Alex: Somehow these integrate with EHR so that it stays up to date with the patients that are coming in.
Lauren: Yes, ideally. Leads can come in through a CRM and then it acts as a database of all opportunities. Opportunities that were patients and were not patients. Let’s not forget about the people that call in or fill out a form and maybe you don’t have an appointment that meets their needs at a given time, doesn’t eliminate them from being a prospect.
Alex: You’d want to wait. That’s a good point that non-converting leads, maybe they ended up going with a different provider, doesn’t show up. That’s happening a lot. The person out of the front office doesn’t get the insurance checked quick enough. Stay on them, keep e-mail. You get a CRM, which ones do you recommend?
Lauren: You’ll hear us say Salesforce because it’s the most sophisticated and integrates. It’s got integration’s already built so there’s some ease there. It’s the higher ticket. If you’re considering something in the very early stages you may look at a HubSpot, which is free. It really just depends what you plan to store in it. Hubspot is not HIPAA-compliant, but in theory, a CRM should not contain health information, so it shouldn’t matter.
Alex: Good point there. Even if the tool is not HIPAA-compliant, it can still be used in HIPAA-compliant ways. I love Salesforce, but it’s not the only game in town. You get CRM and then what?
Lauren: Let’s start with something simple like a monthly outreach to keep the brand alive. Something about the brand you can do new providers, new location announcements, just general information to the whole user base. That’s the easiest thing to stand up. Getting a little bit more sophisticated looks like developing some of those audience cohorts. Maybe looking at active versus non-active patients. You can look at your converted versus non-converted so people that never came in to see you.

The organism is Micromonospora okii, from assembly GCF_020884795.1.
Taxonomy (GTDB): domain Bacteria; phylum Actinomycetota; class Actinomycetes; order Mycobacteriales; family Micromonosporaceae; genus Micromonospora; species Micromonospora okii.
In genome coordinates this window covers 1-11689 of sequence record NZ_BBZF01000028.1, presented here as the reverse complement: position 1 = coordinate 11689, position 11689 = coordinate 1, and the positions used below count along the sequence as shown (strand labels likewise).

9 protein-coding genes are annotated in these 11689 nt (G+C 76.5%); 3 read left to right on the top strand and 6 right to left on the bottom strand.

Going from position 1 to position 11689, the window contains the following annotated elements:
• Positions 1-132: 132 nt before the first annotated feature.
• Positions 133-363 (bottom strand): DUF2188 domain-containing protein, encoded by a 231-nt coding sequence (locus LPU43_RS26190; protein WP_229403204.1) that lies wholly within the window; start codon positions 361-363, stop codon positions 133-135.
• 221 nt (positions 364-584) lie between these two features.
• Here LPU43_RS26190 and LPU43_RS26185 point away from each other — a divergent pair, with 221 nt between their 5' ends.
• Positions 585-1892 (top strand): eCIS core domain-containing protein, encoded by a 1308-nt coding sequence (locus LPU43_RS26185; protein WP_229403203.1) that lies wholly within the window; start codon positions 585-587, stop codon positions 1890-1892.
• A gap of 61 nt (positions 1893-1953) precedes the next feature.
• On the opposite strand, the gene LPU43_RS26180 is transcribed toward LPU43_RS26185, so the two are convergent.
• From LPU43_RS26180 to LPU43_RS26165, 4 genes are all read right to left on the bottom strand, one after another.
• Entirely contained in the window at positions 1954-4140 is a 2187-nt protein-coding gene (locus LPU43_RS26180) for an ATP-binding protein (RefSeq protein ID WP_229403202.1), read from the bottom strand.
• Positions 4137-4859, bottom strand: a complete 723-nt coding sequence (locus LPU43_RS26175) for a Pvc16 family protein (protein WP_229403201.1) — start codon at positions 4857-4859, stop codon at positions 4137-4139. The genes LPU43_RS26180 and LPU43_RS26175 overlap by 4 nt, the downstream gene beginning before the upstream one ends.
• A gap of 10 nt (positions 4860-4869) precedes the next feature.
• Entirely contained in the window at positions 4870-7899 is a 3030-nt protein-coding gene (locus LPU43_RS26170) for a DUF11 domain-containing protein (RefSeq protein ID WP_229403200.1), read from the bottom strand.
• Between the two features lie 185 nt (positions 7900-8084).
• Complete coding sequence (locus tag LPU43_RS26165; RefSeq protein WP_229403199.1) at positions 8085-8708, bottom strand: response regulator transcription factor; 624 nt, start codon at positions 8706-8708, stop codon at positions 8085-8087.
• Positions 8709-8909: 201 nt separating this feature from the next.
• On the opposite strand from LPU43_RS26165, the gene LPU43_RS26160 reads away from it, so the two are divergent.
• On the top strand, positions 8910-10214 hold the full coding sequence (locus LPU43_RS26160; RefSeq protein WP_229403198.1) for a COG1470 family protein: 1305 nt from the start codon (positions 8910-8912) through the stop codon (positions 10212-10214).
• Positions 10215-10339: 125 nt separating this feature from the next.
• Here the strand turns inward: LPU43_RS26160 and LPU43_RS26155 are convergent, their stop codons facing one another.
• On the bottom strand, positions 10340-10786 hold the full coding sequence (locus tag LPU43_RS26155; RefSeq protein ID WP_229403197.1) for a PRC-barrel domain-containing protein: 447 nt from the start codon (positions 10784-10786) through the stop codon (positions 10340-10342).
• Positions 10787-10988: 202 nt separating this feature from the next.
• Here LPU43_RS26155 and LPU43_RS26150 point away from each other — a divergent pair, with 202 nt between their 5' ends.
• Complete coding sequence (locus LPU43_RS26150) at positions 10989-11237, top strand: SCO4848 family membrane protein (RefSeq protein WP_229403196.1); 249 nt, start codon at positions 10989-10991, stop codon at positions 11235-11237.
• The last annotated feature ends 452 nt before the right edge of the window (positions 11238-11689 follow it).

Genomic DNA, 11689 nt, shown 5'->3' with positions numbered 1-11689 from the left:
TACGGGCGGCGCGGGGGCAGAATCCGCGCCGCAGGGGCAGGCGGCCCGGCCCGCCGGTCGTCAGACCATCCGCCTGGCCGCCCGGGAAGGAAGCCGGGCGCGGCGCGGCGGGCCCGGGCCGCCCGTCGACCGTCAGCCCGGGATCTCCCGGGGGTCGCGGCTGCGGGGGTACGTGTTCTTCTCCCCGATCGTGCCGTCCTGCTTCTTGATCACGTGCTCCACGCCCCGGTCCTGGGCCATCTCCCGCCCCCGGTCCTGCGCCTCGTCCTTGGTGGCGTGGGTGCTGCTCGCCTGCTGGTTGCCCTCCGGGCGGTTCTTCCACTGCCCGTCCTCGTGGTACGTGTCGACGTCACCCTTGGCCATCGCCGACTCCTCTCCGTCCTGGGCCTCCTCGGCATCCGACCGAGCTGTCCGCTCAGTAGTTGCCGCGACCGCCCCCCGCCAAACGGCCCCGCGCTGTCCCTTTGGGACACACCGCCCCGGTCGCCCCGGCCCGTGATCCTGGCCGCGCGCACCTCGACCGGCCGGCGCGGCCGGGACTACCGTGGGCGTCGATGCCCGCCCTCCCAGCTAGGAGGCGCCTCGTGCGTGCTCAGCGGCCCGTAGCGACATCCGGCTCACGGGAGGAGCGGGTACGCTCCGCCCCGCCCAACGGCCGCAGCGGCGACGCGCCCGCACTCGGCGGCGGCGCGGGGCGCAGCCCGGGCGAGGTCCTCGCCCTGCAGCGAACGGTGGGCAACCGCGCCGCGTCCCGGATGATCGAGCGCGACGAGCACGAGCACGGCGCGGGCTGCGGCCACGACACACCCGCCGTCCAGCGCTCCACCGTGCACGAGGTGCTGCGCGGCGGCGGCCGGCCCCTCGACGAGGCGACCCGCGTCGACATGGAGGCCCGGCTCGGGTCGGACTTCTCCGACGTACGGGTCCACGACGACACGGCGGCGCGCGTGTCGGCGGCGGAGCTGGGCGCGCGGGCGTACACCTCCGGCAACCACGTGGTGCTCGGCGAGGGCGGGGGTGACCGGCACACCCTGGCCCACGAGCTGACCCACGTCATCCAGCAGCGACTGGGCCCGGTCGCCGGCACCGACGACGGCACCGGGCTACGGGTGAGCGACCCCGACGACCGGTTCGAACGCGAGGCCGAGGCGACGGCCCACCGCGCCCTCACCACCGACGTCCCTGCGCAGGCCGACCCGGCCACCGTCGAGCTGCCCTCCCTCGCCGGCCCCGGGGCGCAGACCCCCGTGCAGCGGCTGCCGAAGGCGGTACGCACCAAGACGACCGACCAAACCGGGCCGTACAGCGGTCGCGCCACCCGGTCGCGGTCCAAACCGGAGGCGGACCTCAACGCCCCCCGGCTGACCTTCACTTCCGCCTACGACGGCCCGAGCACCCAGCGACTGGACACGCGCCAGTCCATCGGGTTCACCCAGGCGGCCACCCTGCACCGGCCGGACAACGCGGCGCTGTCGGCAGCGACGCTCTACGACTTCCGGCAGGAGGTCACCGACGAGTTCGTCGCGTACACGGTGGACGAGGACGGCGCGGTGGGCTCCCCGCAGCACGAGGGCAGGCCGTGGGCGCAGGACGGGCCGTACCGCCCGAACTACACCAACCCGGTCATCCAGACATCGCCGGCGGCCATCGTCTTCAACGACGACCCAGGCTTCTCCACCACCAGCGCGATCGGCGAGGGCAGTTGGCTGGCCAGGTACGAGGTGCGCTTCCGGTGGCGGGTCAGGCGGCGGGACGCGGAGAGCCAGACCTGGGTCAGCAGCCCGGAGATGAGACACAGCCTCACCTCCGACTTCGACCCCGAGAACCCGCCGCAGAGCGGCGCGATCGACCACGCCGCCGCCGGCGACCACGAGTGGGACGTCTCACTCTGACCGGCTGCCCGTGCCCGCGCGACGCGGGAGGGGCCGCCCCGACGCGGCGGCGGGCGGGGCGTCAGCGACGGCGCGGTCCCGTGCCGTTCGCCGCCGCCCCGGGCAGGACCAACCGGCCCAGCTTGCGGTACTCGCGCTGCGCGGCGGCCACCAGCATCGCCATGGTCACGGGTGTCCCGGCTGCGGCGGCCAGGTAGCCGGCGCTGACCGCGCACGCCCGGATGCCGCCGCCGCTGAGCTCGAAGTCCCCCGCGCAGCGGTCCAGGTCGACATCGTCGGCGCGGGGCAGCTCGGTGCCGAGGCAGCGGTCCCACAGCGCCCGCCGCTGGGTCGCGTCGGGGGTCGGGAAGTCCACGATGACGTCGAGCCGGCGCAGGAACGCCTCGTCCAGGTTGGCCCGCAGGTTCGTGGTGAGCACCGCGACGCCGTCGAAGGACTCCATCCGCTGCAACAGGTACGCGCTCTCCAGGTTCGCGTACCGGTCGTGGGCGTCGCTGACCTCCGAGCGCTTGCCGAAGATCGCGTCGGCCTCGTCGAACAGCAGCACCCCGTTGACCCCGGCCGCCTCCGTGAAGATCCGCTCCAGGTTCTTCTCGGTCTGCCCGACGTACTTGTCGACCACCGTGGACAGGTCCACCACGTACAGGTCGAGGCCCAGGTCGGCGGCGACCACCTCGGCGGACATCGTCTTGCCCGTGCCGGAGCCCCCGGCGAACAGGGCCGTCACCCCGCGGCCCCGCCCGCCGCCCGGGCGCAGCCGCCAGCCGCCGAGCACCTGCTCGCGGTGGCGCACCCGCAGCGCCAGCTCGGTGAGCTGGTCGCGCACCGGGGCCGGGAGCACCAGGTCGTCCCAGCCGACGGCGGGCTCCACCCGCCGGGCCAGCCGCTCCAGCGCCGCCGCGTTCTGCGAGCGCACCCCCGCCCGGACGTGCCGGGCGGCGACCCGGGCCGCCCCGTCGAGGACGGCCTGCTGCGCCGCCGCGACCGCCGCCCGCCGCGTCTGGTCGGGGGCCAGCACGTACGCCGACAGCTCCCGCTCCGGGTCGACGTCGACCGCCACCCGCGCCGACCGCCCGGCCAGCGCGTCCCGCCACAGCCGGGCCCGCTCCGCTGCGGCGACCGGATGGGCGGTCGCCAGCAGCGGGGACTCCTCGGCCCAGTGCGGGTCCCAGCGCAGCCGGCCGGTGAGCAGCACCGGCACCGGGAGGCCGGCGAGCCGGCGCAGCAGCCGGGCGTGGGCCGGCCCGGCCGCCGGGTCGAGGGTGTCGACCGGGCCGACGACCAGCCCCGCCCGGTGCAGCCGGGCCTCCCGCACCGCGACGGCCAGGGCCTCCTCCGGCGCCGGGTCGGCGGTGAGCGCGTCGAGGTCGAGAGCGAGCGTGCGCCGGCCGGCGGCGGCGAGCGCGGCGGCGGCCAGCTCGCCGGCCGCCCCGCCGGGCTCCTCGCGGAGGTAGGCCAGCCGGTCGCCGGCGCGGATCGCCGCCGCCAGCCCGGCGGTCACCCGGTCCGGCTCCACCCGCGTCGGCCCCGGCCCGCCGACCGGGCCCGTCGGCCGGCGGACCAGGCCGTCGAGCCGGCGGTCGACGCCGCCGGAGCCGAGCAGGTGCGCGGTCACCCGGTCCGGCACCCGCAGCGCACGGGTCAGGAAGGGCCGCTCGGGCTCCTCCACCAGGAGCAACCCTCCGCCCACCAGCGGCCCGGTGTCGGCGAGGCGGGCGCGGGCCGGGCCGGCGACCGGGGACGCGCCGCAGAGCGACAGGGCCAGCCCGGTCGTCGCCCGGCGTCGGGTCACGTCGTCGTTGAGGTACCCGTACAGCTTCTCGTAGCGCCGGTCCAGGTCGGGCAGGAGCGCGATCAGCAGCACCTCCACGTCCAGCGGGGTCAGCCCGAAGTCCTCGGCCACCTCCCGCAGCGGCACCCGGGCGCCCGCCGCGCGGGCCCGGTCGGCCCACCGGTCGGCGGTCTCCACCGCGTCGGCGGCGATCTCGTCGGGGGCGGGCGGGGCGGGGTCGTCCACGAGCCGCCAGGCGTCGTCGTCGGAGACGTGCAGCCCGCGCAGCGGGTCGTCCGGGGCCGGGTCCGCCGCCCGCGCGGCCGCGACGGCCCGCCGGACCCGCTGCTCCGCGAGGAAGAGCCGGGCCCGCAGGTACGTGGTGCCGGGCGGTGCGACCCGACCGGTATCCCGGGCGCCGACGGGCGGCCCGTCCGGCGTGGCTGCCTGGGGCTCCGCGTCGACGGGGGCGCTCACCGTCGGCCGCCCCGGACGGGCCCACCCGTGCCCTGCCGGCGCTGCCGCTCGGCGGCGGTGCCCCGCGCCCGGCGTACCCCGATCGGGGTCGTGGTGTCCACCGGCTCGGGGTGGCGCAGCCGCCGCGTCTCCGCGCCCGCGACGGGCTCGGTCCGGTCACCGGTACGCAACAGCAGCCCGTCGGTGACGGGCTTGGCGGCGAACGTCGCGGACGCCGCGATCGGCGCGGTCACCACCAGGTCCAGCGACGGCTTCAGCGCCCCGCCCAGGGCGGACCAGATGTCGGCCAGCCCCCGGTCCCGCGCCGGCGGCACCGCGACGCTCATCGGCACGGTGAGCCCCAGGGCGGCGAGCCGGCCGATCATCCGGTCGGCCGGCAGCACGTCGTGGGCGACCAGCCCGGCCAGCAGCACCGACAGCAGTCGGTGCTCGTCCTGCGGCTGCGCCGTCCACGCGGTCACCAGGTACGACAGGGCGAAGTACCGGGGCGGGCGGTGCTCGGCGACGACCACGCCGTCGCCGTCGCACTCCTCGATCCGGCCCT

Just starting to build some of those more nuanced groups. Then you can get a little bit more sophisticated and perhaps understanding geography and how that may impact it or whatever segments you may have, you can create segments [crosstalk]
Alex: What service they came in for general derm, let’s convert it to a Botox or whatever and then start sending it.
Lauren: Yes. Those are the instances where you do want to be using a HIPAA-compliant e-mail program. It’s just a matter of what you’re selecting.
Alex: Could you do a job for the multi-site groups? Don’t send stuff on Denver if you’re in Atlanta.
Lauren: Yes. If a new provider is joining the family location and I’m in that area, then that’s relevant information to me but if I’m in Dallas, Georgia, that’s a waste of an e-mail.
Alex: If look at e-mail marketing programs, I don’t know anything about it. Look at our groups. One of our clients, Susan.
Lauren: I will be the first one to admit that is not an area that I’m an expert in. You see things like Emma, we use active campaign. There are platforms. MailChimp, there are basic platforms that don’t have to be healthcare specific that you can use.
Alex: Is MailChip good enough? We use MailChip.
Lauren: It gets the job done for your basic newsletters, your basic press releases, your basic announcements of information. It’s cool to be updating on new technology that you’re bringing in innovation in your practice, revamping of your facilities modernization, whatever it may be. That’s the general information that doesn’t require super sophisticated delivery.